Callum Ferguson was one of two players Darren Lehmann nominated last month when asked on an Adelaide radio station which local talents were on the fringe of national selection.
Ferguson, Lehmann said, was "really close" to a national call-up, along with new West End Redbacks captain Travis Head.
Lehmann’s comments echoed a familiar refrain.
If it seems like Ferguson has been ‘really close’ to the Australian side for a long time, it’s because he has.
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From the moment he made his first-class debut as a 19-year-old in the summer of 2004-05 – ironically at a time when Lehmann and current Australian fielding coach Greg Blewett were his state teammates – the right-hander has been pegged for higher honours.
Having first gotten his chance in Australia's ODI squad in 2009, the then 24-year-old performed superbly at home as well as in England, the UAE and South Africa to bring his dream of a Baggy Green firmly into focus.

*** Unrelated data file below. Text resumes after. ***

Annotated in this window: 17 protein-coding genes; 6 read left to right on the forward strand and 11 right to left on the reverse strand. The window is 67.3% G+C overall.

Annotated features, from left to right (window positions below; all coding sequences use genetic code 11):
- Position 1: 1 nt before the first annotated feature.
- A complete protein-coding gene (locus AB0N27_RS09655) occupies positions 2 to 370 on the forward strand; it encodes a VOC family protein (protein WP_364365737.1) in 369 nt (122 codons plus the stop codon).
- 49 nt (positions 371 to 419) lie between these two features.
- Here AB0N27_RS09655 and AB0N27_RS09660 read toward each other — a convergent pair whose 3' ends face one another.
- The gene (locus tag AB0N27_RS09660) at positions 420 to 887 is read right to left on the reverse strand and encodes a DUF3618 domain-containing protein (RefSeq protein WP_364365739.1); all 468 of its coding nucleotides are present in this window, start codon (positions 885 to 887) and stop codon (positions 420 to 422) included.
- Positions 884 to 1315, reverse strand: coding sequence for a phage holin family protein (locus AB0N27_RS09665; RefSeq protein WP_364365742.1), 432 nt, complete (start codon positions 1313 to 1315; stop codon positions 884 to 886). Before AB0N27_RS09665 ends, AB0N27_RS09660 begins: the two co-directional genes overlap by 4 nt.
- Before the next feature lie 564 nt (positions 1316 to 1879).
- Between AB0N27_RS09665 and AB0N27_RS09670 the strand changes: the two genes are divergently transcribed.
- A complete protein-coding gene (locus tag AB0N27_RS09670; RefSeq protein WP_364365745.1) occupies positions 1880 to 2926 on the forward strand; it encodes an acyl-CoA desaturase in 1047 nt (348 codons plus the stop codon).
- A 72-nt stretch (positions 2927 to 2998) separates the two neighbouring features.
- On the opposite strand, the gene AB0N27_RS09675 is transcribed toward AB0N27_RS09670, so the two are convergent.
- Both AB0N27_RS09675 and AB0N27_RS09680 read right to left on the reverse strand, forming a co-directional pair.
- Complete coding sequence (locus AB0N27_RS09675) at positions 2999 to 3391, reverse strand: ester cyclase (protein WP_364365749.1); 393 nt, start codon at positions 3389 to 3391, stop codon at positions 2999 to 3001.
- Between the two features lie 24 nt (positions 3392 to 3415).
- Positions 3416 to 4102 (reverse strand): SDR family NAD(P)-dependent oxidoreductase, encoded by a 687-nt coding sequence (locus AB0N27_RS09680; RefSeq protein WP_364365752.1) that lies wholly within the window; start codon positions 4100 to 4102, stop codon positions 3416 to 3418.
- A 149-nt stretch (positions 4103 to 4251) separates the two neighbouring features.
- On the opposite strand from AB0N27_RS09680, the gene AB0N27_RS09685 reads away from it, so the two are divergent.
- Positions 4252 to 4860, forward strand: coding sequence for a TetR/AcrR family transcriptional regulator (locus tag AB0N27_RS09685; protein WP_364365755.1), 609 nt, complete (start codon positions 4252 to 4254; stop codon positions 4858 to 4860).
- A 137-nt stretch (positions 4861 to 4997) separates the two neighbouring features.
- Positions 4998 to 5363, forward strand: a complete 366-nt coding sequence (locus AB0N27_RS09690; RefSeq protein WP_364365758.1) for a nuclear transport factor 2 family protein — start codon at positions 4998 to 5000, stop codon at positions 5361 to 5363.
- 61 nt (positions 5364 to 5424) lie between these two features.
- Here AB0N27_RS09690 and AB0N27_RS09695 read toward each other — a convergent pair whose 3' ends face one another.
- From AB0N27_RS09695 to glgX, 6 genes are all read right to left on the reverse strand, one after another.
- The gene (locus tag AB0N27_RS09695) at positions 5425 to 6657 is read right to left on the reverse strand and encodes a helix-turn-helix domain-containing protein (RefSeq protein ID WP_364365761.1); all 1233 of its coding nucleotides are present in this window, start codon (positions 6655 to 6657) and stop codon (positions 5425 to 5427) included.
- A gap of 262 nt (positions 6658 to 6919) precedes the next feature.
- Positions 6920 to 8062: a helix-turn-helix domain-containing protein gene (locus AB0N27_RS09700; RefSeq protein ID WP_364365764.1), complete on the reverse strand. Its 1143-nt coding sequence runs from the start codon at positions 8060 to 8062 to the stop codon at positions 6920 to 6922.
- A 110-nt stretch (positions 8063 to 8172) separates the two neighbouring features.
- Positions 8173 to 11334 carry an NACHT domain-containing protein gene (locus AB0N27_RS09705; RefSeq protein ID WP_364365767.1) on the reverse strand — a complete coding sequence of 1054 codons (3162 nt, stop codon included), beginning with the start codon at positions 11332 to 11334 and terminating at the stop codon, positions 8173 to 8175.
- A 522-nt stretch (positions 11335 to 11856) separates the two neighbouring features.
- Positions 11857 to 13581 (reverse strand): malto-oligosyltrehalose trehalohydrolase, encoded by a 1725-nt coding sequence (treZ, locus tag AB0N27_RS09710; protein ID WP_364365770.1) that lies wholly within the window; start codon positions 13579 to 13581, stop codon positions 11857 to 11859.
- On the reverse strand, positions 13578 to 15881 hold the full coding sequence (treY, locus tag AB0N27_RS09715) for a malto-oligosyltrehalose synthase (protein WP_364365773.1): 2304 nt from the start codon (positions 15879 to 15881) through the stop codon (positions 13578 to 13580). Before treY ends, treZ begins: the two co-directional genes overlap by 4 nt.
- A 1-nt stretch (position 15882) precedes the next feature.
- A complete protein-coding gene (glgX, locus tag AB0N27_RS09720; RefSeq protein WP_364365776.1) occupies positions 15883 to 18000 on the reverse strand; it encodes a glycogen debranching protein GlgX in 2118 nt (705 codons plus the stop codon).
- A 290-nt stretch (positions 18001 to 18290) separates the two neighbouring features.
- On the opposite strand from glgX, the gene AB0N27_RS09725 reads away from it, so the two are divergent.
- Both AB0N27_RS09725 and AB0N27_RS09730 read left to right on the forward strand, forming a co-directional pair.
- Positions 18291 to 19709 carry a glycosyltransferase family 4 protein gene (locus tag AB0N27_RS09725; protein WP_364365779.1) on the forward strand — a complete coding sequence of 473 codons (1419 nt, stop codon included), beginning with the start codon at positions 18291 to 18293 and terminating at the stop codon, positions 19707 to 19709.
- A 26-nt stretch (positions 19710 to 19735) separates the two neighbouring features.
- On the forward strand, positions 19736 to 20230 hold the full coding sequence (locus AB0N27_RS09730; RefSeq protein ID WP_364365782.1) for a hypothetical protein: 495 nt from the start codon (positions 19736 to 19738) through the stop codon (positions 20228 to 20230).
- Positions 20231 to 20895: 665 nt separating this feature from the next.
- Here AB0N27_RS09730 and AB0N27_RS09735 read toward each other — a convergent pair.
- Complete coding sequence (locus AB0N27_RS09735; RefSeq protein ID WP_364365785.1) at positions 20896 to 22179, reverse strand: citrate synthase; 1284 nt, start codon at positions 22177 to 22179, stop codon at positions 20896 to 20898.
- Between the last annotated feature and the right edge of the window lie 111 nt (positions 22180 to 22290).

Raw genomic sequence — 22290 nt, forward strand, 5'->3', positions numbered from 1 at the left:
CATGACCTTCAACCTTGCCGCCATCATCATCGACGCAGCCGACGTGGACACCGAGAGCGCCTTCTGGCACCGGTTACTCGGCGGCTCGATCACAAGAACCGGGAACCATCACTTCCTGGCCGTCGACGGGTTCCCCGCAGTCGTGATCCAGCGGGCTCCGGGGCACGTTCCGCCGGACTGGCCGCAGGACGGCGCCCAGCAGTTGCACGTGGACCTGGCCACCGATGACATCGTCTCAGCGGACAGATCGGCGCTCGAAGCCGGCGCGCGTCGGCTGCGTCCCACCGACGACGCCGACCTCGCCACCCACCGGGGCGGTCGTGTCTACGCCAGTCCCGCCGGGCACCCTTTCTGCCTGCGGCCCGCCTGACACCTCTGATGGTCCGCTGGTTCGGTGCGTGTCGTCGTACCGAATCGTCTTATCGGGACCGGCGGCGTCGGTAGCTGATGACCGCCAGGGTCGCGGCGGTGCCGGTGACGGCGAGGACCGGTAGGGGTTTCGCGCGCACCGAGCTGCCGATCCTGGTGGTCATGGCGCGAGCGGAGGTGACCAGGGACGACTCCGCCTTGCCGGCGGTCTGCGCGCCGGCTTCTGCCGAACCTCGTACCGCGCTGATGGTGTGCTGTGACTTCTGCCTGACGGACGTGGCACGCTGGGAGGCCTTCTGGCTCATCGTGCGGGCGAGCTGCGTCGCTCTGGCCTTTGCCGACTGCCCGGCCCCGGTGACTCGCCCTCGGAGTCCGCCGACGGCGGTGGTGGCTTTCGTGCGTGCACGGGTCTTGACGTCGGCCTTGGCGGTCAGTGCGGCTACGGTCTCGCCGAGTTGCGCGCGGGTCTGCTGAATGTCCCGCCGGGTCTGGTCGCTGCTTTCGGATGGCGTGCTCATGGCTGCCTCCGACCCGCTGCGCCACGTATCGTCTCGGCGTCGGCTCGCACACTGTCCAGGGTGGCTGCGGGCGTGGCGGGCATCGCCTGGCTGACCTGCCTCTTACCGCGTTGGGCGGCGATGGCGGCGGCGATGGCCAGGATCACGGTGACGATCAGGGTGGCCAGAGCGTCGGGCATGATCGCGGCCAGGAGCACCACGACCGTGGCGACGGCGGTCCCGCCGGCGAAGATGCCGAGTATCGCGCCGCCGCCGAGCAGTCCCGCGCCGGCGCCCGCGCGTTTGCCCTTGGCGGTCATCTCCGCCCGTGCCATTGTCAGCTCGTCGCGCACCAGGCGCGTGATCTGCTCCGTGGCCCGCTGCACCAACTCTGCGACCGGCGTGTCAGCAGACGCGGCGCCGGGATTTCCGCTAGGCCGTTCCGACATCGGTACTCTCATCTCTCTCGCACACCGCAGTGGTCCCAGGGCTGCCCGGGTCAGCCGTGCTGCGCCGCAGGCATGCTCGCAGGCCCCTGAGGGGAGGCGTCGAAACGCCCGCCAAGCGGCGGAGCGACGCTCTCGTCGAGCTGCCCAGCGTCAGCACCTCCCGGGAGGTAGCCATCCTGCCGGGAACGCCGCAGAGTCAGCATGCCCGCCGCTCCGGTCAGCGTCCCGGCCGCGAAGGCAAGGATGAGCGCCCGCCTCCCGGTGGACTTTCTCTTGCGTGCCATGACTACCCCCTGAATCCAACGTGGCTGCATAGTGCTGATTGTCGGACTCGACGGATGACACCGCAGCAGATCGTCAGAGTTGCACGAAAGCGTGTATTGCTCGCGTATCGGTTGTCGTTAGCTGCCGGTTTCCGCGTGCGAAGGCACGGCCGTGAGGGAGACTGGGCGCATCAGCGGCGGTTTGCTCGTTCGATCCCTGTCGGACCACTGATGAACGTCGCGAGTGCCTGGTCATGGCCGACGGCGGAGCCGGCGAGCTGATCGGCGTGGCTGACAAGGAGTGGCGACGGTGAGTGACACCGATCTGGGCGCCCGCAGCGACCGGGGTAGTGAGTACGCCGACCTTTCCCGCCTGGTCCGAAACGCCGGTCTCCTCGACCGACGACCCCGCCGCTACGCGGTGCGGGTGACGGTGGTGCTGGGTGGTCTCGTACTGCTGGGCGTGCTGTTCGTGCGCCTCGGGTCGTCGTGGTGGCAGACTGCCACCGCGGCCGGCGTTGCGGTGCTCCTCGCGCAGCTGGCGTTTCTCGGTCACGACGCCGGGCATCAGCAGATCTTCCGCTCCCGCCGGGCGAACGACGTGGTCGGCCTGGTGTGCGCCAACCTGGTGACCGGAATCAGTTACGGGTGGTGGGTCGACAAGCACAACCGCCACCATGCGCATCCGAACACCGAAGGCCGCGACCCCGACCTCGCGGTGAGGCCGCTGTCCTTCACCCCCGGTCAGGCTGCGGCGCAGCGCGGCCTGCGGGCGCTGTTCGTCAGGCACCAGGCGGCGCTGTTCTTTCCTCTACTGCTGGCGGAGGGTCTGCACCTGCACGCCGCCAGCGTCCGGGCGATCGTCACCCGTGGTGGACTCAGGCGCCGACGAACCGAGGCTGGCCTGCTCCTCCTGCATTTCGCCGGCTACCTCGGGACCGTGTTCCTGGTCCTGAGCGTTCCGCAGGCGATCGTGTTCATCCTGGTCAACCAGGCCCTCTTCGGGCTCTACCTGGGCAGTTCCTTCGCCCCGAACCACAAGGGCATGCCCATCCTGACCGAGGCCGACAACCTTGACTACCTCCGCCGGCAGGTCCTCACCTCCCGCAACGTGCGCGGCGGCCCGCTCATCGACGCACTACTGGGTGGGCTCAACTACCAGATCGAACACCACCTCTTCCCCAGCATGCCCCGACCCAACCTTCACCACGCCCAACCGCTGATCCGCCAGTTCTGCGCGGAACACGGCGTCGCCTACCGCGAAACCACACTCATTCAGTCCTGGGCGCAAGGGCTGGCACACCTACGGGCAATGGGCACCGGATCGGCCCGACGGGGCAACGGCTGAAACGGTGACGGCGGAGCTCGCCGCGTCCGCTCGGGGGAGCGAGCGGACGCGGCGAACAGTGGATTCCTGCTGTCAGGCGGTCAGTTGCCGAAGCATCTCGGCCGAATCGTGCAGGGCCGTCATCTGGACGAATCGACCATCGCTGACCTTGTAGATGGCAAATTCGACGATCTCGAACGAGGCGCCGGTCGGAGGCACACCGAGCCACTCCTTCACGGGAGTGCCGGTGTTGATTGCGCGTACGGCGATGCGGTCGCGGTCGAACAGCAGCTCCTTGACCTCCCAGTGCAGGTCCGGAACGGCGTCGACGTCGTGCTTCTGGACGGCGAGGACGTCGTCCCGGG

Even when he suffered a serious knee injury in the final of the 2009 Champions Trophy, forcing him out of the game for 12 months, the feeling was that it was merely a bump in the road on his way to certain Test selection.
A maiden Test match was seemingly within reach just 12 months later when he was named in an extended squad for the 2010-11 Ashes series, with coach Tim Nielsen indicating the right-hander was well and truly in the mix for a debut at the Gabba.
But the chance never came.
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And five years later, Ferguson is still yet to play Test cricket for Australia.
In those interceding years, he's remained a constant in the discussion about the 'next in line' of Australian batsmen.
He's earned recalls to Australia's ODI squad in 2011, 2012 and 2013, been a regular selection in Australia A squads and has consistently been one of the better performers in both first-class and domestic one-day cricket.
So what's different this summer?
To start with, Ferguson has opened the season in incredible fashion, peeling off scores of 106 not out, 135 not out and 164 in the West End Premier League for a tidy average of 405.
He also had an invaluable experience with the 'A' side over the winter months, playing his first-ever first-class match in India and performing strongly in the middle order in the one-day series, a position he filled so competently with the senior side six years ago.